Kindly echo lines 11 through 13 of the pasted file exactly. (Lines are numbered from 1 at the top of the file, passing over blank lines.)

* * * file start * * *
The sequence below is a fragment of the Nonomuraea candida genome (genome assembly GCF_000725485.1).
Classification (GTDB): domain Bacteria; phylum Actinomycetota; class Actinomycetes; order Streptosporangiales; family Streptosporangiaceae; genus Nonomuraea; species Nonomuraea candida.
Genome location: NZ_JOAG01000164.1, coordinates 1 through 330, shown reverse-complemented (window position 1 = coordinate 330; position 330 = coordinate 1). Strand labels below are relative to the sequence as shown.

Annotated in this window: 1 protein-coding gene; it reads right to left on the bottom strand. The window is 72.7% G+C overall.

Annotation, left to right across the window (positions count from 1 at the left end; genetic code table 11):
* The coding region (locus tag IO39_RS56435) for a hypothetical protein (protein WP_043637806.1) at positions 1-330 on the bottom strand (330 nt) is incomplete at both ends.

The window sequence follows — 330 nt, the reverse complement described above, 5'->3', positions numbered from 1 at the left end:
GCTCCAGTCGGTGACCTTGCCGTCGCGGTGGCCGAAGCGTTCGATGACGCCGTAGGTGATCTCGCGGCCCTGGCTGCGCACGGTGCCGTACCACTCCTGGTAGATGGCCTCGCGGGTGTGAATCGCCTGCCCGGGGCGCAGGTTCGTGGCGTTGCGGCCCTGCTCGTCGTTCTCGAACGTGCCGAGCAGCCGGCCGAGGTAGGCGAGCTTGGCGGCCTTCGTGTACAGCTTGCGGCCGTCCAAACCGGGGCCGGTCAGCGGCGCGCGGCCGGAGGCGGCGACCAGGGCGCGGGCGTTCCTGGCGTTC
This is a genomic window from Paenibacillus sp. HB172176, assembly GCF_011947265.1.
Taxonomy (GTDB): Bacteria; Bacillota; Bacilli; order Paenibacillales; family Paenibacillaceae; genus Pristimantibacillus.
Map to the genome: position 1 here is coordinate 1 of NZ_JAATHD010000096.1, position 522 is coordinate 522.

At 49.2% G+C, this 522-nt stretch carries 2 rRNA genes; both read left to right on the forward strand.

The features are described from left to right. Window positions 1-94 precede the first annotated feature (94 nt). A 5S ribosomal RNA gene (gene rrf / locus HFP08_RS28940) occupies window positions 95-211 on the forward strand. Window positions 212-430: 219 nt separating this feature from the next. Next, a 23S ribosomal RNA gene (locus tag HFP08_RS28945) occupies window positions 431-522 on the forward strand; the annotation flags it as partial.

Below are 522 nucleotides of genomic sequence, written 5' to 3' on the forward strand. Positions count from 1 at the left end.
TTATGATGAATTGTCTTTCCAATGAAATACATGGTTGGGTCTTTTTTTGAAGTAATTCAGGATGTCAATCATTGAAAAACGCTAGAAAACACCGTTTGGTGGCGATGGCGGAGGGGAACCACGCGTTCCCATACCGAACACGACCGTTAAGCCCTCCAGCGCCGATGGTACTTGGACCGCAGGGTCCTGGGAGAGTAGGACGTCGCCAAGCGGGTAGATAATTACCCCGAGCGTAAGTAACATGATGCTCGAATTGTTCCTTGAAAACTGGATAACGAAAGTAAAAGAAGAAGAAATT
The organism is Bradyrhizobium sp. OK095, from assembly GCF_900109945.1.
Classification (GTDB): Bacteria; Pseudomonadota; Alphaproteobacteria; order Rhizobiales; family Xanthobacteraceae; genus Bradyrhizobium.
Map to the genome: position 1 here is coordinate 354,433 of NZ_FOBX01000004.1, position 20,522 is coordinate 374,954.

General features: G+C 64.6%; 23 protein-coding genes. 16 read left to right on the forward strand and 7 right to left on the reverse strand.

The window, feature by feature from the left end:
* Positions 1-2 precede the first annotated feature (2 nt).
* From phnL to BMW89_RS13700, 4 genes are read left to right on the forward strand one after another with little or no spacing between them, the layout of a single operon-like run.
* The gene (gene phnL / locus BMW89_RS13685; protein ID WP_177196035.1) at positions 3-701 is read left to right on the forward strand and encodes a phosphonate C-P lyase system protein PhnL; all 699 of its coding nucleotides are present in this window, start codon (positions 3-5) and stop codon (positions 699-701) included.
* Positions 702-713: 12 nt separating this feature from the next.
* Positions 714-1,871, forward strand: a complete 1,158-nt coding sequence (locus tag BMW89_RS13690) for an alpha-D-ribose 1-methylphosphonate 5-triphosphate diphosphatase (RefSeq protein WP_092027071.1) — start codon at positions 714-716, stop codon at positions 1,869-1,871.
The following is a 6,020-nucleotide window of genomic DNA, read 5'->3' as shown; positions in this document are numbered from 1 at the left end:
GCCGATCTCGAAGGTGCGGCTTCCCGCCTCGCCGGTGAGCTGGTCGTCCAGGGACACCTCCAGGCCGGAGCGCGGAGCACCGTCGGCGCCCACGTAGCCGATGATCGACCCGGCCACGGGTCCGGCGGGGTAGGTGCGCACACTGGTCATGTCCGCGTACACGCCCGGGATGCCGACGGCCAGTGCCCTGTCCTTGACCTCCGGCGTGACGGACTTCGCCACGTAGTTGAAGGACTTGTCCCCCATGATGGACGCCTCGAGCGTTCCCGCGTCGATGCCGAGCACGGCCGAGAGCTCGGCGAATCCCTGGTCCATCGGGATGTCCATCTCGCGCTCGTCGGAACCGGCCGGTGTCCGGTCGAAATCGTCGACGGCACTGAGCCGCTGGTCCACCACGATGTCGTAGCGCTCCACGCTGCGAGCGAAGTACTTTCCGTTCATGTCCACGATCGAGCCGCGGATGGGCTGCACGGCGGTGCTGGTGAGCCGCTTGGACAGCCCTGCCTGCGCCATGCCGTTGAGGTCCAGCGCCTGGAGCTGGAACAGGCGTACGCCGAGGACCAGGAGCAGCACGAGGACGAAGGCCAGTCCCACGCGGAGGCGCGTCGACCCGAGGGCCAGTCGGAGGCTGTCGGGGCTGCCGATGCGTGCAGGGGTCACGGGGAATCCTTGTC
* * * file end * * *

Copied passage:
Map to the genome: position 1 here is coordinate 1 of NZ_JAATHD010000096.1, position 522 is coordinate 522.

At 49.2% G+C, this 522-nt stretch carries 2 rRNA genes; both read left to right on the forward strand.

The features are described from left to right. Window positions 1-94 precede the first annotated feature (94 nt). A 5S ribosomal RNA gene (gene rrf / locus HFP08_RS28940) occupies window positions 95-211 on the forward strand. Window positions 212-430: 219 nt separating this feature from the next. Next, a 23S ribosomal RNA gene (locus tag HFP08_RS28945) occupies window positions 431-522 on the forward strand; the annotation flags it as partial.